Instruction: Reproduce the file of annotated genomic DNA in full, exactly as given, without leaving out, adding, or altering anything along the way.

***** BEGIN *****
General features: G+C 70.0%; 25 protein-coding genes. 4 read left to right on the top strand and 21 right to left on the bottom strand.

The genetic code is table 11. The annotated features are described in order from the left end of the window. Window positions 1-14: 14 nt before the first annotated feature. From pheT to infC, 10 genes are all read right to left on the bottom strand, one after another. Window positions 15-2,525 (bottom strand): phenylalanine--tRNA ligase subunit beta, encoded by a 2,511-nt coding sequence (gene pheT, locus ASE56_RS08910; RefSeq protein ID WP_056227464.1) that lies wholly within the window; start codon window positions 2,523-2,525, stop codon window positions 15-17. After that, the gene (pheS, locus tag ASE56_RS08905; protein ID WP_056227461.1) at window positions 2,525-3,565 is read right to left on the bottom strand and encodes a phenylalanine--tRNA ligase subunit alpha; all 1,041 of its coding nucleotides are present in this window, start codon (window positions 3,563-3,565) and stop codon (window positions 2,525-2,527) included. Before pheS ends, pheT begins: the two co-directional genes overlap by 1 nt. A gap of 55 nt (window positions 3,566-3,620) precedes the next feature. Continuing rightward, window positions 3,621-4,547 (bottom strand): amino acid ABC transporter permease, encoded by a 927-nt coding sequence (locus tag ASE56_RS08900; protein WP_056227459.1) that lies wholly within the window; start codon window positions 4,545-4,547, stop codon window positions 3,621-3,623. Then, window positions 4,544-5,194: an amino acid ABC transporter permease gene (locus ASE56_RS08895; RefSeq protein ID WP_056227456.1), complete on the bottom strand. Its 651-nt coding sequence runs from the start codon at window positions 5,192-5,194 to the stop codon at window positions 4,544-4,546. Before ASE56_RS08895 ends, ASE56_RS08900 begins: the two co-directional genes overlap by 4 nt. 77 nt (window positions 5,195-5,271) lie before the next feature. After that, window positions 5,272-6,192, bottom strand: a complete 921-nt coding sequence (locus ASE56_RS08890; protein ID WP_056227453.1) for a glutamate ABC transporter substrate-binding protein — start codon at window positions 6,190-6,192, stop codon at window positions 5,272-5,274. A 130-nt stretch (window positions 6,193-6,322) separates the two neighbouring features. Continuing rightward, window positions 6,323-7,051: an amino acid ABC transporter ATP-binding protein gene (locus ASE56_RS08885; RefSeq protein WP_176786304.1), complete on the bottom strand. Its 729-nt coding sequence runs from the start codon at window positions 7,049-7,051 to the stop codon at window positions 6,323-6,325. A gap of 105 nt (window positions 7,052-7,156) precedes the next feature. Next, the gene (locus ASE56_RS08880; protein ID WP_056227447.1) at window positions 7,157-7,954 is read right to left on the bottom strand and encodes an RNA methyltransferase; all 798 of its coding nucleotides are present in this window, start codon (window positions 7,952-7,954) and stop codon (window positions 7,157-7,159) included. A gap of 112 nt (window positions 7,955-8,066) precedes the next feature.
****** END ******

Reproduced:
General features: G+C 70.0%; 25 protein-coding genes. 4 read left to right on the top strand and 21 right to left on the bottom strand.

The genetic code is table 11. The annotated features are described in order from the left end of the window. Window positions 1-14: 14 nt before the first annotated feature. From pheT to infC, 10 genes are all read right to left on the bottom strand, one after another. Window positions 15-2,525 (bottom strand): phenylalanine--tRNA ligase subunit beta, encoded by a 2,511-nt coding sequence (gene pheT, locus ASE56_RS08910; RefSeq protein ID WP_056227464.1) that lies wholly within the window; start codon window positions 2,523-2,525, stop codon window positions 15-17. After that, the gene (pheS, locus tag ASE56_RS08905; protein ID WP_056227461.1) at window positions 2,525-3,565 is read right to left on the bottom strand and encodes a phenylalanine--tRNA ligase subunit alpha; all 1,041 of its coding nucleotides are present in this window, start codon (window positions 3,563-3,565) and stop codon (window positions 2,525-2,527) included. Before pheS ends, pheT begins: the two co-directional genes overlap by 1 nt. A gap of 55 nt (window positions 3,566-3,620) precedes the next feature. Continuing rightward, window positions 3,621-4,547 (bottom strand): amino acid ABC transporter permease, encoded by a 927-nt coding sequence (locus tag ASE56_RS08900; protein WP_056227459.1) that lies wholly within the window; start codon window positions 4,545-4,547, stop codon window positions 3,621-3,623. Then, window positions 4,544-5,194: an amino acid ABC transporter permease gene (locus ASE56_RS08895; RefSeq protein ID WP_056227456.1), complete on the bottom strand. Its 651-nt coding sequence runs from the start codon at window positions 5,192-5,194 to the stop codon at window positions 4,544-4,546. Before ASE56_RS08895 ends, ASE56_RS08900 begins: the two co-directional genes overlap by 4 nt. 77 nt (window positions 5,195-5,271) lie before the next feature. After that, window positions 5,272-6,192, bottom strand: a complete 921-nt coding sequence (locus ASE56_RS08890; protein ID WP_056227453.1) for a glutamate ABC transporter substrate-binding protein — start codon at window positions 6,190-6,192, stop codon at window positions 5,272-5,274. A 130-nt stretch (window positions 6,193-6,322) separates the two neighbouring features. Continuing rightward, window positions 6,323-7,051: an amino acid ABC transporter ATP-binding protein gene (locus ASE56_RS08885; RefSeq protein WP_176786304.1), complete on the bottom strand. Its 729-nt coding sequence runs from the start codon at window positions 7,049-7,051 to the stop codon at window positions 6,323-6,325. A gap of 105 nt (window positions 7,052-7,156) precedes the next feature. Next, the gene (locus ASE56_RS08880; protein ID WP_056227447.1) at window positions 7,157-7,954 is read right to left on the bottom strand and encodes an RNA methyltransferase; all 798 of its coding nucleotides are present in this window, start codon (window positions 7,952-7,954) and stop codon (window positions 7,157-7,159) included. A gap of 112 nt (window positions 7,955-8,066) precedes the next feature.